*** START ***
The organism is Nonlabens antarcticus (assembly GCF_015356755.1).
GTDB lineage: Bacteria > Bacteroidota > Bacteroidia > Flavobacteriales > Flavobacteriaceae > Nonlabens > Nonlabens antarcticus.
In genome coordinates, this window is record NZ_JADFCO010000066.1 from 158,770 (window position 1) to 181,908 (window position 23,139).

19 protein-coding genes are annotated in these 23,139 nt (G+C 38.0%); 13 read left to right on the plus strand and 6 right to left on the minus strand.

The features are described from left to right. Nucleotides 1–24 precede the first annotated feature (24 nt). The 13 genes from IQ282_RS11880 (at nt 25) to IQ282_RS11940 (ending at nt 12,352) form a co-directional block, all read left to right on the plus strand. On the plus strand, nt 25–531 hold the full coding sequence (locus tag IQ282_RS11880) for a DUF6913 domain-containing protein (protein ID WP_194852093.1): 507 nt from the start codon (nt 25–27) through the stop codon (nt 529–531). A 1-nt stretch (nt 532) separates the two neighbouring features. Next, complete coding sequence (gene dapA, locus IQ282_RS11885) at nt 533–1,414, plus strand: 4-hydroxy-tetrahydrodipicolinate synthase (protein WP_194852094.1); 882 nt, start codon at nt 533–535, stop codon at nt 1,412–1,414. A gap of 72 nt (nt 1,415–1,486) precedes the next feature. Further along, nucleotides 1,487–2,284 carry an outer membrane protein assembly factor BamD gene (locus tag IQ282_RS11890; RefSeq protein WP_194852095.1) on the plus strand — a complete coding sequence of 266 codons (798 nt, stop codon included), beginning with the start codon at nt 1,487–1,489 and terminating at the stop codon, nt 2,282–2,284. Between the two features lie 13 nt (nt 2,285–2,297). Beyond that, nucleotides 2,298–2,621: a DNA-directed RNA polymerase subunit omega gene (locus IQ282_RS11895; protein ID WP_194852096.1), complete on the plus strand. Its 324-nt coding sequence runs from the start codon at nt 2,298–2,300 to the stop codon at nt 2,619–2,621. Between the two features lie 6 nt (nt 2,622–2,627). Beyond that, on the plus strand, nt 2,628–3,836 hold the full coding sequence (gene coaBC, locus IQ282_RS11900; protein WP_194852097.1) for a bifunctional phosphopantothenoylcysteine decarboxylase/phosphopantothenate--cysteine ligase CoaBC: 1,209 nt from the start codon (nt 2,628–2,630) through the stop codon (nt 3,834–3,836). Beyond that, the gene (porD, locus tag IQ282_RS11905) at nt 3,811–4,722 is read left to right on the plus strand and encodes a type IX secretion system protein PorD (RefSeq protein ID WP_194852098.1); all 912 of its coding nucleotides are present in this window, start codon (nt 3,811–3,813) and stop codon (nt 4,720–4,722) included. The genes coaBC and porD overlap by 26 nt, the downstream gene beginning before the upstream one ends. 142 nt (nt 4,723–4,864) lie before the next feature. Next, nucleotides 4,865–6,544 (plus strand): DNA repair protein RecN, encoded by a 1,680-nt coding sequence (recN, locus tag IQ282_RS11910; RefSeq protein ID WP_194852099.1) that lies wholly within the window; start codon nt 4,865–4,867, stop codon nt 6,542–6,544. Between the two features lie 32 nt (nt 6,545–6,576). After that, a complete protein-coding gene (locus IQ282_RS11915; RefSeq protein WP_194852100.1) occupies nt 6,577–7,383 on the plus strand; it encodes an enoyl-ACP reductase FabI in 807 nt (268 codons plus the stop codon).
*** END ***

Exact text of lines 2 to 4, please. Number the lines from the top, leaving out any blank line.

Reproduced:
GTDB lineage: Bacteria > Bacteroidota > Bacteroidia > Flavobacteriales > Flavobacteriaceae > Nonlabens > Nonlabens antarcticus.
In genome coordinates, this window is record NZ_JADFCO010000066.1 from 158,770 (window position 1) to 181,908 (window position 23,139).

19 protein-coding genes are annotated in these 23,139 nt (G+C 38.0%); 13 read left to right on the plus strand and 6 right to left on the minus strand.